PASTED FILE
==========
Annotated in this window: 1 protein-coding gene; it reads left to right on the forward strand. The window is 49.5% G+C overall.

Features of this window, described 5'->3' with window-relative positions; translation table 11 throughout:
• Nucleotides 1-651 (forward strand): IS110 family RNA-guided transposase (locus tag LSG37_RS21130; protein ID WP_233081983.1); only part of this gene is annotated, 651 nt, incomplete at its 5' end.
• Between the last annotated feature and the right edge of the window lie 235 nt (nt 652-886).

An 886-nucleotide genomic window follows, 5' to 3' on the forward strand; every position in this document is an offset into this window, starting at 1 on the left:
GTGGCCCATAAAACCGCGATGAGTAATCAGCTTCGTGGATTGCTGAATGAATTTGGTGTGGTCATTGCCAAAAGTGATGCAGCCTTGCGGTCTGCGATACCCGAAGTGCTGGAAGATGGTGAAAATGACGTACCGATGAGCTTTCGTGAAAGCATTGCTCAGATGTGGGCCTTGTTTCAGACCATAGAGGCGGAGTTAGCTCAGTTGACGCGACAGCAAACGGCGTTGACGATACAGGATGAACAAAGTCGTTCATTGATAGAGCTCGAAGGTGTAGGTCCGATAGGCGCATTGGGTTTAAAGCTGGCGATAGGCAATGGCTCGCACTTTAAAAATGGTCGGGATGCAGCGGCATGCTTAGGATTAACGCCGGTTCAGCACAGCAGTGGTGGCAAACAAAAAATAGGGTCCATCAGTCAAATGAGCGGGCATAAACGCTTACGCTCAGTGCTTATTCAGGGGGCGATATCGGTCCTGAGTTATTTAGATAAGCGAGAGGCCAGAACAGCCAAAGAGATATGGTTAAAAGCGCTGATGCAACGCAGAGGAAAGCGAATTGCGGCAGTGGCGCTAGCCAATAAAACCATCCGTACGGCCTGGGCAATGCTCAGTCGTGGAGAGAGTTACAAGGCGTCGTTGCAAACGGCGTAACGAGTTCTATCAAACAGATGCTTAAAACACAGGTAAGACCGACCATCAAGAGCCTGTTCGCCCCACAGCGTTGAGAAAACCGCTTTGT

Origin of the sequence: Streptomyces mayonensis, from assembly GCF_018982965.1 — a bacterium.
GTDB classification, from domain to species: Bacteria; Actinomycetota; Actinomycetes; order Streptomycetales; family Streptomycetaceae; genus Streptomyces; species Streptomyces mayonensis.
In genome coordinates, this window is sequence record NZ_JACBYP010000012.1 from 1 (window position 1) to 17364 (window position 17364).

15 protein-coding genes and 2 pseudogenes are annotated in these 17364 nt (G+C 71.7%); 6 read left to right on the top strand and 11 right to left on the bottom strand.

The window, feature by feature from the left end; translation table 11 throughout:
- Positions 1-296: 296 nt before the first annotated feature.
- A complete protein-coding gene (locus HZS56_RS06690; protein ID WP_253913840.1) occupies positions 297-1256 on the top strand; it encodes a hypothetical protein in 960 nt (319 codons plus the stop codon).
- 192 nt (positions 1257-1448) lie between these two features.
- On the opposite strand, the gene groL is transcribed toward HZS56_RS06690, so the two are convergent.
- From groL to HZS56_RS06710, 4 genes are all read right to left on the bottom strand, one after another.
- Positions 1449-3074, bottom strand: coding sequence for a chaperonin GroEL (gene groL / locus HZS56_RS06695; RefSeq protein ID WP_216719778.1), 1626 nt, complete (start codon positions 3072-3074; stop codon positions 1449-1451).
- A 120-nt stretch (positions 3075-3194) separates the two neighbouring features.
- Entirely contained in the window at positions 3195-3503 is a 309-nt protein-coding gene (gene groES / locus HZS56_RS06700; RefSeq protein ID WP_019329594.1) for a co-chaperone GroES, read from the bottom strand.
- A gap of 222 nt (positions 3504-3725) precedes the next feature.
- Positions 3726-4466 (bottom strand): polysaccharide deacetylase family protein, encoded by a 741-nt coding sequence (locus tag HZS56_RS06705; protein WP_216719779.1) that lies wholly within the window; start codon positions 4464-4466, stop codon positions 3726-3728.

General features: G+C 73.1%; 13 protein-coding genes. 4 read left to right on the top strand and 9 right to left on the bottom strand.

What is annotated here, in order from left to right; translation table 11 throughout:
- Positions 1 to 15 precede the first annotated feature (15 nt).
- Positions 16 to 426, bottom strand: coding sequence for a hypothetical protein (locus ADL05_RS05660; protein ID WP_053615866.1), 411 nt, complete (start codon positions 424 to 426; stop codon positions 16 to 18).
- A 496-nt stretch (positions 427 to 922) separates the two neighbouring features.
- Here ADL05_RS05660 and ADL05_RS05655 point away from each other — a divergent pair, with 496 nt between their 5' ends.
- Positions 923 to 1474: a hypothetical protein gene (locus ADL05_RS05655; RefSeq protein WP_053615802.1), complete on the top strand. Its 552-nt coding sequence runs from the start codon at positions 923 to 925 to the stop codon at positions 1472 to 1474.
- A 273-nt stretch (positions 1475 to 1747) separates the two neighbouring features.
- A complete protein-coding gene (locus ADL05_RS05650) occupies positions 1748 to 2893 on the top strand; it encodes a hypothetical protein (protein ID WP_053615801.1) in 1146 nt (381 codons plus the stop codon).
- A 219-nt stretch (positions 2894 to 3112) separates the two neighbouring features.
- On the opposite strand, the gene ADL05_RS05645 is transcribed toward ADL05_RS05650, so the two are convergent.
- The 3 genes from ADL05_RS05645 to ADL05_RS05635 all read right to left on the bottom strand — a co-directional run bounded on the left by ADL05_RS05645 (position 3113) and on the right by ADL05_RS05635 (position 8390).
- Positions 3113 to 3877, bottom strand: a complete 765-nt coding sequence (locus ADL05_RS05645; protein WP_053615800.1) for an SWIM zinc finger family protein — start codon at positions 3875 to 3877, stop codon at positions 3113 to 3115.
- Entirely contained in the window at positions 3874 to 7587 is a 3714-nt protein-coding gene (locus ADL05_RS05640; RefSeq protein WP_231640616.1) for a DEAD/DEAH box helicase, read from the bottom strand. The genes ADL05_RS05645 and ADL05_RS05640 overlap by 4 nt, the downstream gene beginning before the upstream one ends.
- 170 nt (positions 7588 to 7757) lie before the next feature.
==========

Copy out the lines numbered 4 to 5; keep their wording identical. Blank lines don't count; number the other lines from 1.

• Between the last annotated feature and the right edge of the window lie 235 nt (nt 652-886).

An 886-nucleotide genomic window follows, 5' to 3' on the forward strand; every position in this document is an offset into this window, starting at 1 on the left: